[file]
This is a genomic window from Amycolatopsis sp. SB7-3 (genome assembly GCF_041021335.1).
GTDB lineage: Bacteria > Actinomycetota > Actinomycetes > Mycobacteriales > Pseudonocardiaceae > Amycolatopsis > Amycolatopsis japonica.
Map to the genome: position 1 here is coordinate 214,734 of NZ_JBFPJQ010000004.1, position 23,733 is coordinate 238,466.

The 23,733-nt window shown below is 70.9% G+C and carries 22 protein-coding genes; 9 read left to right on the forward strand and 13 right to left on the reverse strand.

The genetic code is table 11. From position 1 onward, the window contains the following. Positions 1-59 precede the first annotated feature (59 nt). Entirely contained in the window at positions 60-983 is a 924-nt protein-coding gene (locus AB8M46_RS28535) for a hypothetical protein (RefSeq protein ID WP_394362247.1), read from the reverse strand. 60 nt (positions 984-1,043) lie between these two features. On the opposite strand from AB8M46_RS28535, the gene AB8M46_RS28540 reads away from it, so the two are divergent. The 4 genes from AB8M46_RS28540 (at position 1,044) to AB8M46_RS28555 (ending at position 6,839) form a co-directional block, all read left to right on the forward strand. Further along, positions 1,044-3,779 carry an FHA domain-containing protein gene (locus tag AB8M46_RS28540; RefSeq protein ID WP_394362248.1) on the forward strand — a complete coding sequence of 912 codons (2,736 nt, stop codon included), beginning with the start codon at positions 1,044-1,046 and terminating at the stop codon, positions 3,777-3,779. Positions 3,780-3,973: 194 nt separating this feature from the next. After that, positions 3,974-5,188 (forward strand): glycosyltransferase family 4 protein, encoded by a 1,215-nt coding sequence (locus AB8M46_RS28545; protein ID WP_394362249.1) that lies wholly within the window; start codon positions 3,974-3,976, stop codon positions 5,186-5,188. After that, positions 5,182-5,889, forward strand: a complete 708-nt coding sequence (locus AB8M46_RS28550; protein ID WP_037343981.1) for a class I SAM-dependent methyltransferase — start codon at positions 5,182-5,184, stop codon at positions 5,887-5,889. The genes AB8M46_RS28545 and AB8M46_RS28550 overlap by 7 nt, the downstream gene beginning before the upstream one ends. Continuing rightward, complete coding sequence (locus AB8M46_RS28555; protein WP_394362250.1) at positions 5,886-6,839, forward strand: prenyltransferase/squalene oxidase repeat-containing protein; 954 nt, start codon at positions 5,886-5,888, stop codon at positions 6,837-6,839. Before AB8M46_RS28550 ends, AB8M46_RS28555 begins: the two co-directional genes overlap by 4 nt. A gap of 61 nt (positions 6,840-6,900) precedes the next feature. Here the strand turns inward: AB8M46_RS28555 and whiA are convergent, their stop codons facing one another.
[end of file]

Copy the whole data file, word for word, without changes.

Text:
This is a genomic window from Amycolatopsis sp. SB7-3 (genome assembly GCF_041021335.1).
GTDB lineage: Bacteria > Actinomycetota > Actinomycetes > Mycobacteriales > Pseudonocardiaceae > Amycolatopsis > Amycolatopsis japonica.
Map to the genome: position 1 here is coordinate 214,734 of NZ_JBFPJQ010000004.1, position 23,733 is coordinate 238,466.

The 23,733-nt window shown below is 70.9% G+C and carries 22 protein-coding genes; 9 read left to right on the forward strand and 13 right to left on the reverse strand.

The genetic code is table 11. From position 1 onward, the window contains the following. Positions 1-59 precede the first annotated feature (59 nt). Entirely contained in the window at positions 60-983 is a 924-nt protein-coding gene (locus AB8M46_RS28535) for a hypothetical protein (RefSeq protein ID WP_394362247.1), read from the reverse strand. 60 nt (positions 984-1,043) lie between these two features. On the opposite strand from AB8M46_RS28535, the gene AB8M46_RS28540 reads away from it, so the two are divergent. The 4 genes from AB8M46_RS28540 (at position 1,044) to AB8M46_RS28555 (ending at position 6,839) form a co-directional block, all read left to right on the forward strand. Further along, positions 1,044-3,779 carry an FHA domain-containing protein gene (locus tag AB8M46_RS28540; RefSeq protein ID WP_394362248.1) on the forward strand — a complete coding sequence of 912 codons (2,736 nt, stop codon included), beginning with the start codon at positions 1,044-1,046 and terminating at the stop codon, positions 3,777-3,779. Positions 3,780-3,973: 194 nt separating this feature from the next. After that, positions 3,974-5,188 (forward strand): glycosyltransferase family 4 protein, encoded by a 1,215-nt coding sequence (locus AB8M46_RS28545; protein ID WP_394362249.1) that lies wholly within the window; start codon positions 3,974-3,976, stop codon positions 5,186-5,188. After that, positions 5,182-5,889, forward strand: a complete 708-nt coding sequence (locus AB8M46_RS28550; protein ID WP_037343981.1) for a class I SAM-dependent methyltransferase — start codon at positions 5,182-5,184, stop codon at positions 5,887-5,889. The genes AB8M46_RS28545 and AB8M46_RS28550 overlap by 7 nt, the downstream gene beginning before the upstream one ends. Continuing rightward, complete coding sequence (locus AB8M46_RS28555; protein WP_394362250.1) at positions 5,886-6,839, forward strand: prenyltransferase/squalene oxidase repeat-containing protein; 954 nt, start codon at positions 5,886-5,888, stop codon at positions 6,837-6,839. Before AB8M46_RS28550 ends, AB8M46_RS28555 begins: the two co-directional genes overlap by 4 nt. A gap of 61 nt (positions 6,840-6,900) precedes the next feature. Here the strand turns inward: AB8M46_RS28555 and whiA are convergent, their stop codons facing one another.